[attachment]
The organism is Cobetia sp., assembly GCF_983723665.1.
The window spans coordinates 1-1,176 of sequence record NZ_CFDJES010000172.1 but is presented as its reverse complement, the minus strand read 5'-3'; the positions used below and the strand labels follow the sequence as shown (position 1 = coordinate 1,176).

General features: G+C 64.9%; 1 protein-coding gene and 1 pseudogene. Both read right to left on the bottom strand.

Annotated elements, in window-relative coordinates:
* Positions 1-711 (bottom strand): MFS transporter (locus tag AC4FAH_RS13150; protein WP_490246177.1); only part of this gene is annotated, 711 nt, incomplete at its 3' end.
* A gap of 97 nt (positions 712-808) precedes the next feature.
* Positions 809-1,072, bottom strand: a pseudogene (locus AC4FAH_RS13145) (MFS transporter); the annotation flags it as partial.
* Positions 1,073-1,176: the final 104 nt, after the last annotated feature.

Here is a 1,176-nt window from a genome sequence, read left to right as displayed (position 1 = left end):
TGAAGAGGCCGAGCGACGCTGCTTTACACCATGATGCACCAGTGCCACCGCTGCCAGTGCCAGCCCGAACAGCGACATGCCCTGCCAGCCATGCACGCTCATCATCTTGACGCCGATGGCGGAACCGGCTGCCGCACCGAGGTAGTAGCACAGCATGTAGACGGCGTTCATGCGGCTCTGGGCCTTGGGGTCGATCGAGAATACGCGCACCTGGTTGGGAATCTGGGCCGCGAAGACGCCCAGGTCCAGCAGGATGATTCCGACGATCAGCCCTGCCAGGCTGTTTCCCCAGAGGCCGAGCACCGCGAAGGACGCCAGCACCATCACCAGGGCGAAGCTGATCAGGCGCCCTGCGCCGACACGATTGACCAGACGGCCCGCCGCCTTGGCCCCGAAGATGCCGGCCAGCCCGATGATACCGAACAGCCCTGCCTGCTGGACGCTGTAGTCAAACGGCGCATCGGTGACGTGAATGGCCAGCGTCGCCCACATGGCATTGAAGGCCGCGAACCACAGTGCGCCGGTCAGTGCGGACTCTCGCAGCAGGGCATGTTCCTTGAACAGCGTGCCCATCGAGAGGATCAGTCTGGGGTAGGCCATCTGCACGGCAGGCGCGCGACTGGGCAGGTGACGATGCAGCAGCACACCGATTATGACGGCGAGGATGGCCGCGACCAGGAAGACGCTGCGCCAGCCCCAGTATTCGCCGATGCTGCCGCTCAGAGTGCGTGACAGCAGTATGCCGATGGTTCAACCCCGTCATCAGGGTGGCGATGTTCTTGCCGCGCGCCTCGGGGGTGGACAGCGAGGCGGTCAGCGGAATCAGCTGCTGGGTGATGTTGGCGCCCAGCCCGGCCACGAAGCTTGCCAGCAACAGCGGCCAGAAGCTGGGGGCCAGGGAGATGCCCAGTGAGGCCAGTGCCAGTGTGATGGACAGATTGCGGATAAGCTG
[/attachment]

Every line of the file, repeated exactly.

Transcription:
The organism is Cobetia sp., assembly GCF_983723665.1.
The window spans coordinates 1-1,176 of sequence record NZ_CFDJES010000172.1 but is presented as its reverse complement, the minus strand read 5'-3'; the positions used below and the strand labels follow the sequence as shown (position 1 = coordinate 1,176).

General features: G+C 64.9%; 1 protein-coding gene and 1 pseudogene. Both read right to left on the bottom strand.

Annotated elements, in window-relative coordinates:
* Positions 1-711 (bottom strand): MFS transporter (locus tag AC4FAH_RS13150; protein WP_490246177.1); only part of this gene is annotated, 711 nt, incomplete at its 3' end.
* A gap of 97 nt (positions 712-808) precedes the next feature.
* Positions 809-1,072, bottom strand: a pseudogene (locus AC4FAH_RS13145) (MFS transporter); the annotation flags it as partial.
* Positions 1,073-1,176: the final 104 nt, after the last annotated feature.

Here is a 1,176-nt window from a genome sequence, read left to right as displayed (position 1 = left end):
TGAAGAGGCCGAGCGACGCTGCTTTACACCATGATGCACCAGTGCCACCGCTGCCAGTGCCAGCCCGAACAGCGACATGCCCTGCCAGCCATGCACGCTCATCATCTTGACGCCGATGGCGGAACCGGCTGCCGCACCGAGGTAGTAGCACAGCATGTAGACGGCGTTCATGCGGCTCTGGGCCTTGGGGTCGATCGAGAATACGCGCACCTGGTTGGGAATCTGGGCCGCGAAGACGCCCAGGTCCAGCAGGATGATTCCGACGATCAGCCCTGCCAGGCTGTTTCCCCAGAGGCCGAGCACCGCGAAGGACGCCAGCACCATCACCAGGGCGAAGCTGATCAGGCGCCCTGCGCCGACACGATTGACCAGACGGCCCGCCGCCTTGGCCCCGAAGATGCCGGCCAGCCCGATGATACCGAACAGCCCTGCCTGCTGGACGCTGTAGTCAAACGGCGCATCGGTGACGTGAATGGCCAGCGTCGCCCACATGGCATTGAAGGCCGCGAACCACAGTGCGCCGGTCAGTGCGGACTCTCGCAGCAGGGCATGTTCCTTGAACAGCGTGCCCATCGAGAGGATCAGTCTGGGGTAGGCCATCTGCACGGCAGGCGCGCGACTGGGCAGGTGACGATGCAGCAGCACACCGATTATGACGGCGAGGATGGCCGCGACCAGGAAGACGCTGCGCCAGCCCCAGTATTCGCCGATGCTGCCGCTCAGAGTGCGTGACAGCAGTATGCCGATGGTTCAACCCCGTCATCAGGGTGGCGATGTTCTTGCCGCGCGCCTCGGGGGTGGACAGCGAGGCGGTCAGCGGAATCAGCTGCTGGGTGATGTTGGCGCCCAGCCCGGCCACGAAGCTTGCCAGCAACAGCGGCCAGAAGCTGGGGGCCAGGGAGATGCCCAGTGAGGCCAGTGCCAGTGTGATGGACAGATTGCGGATAAGCTG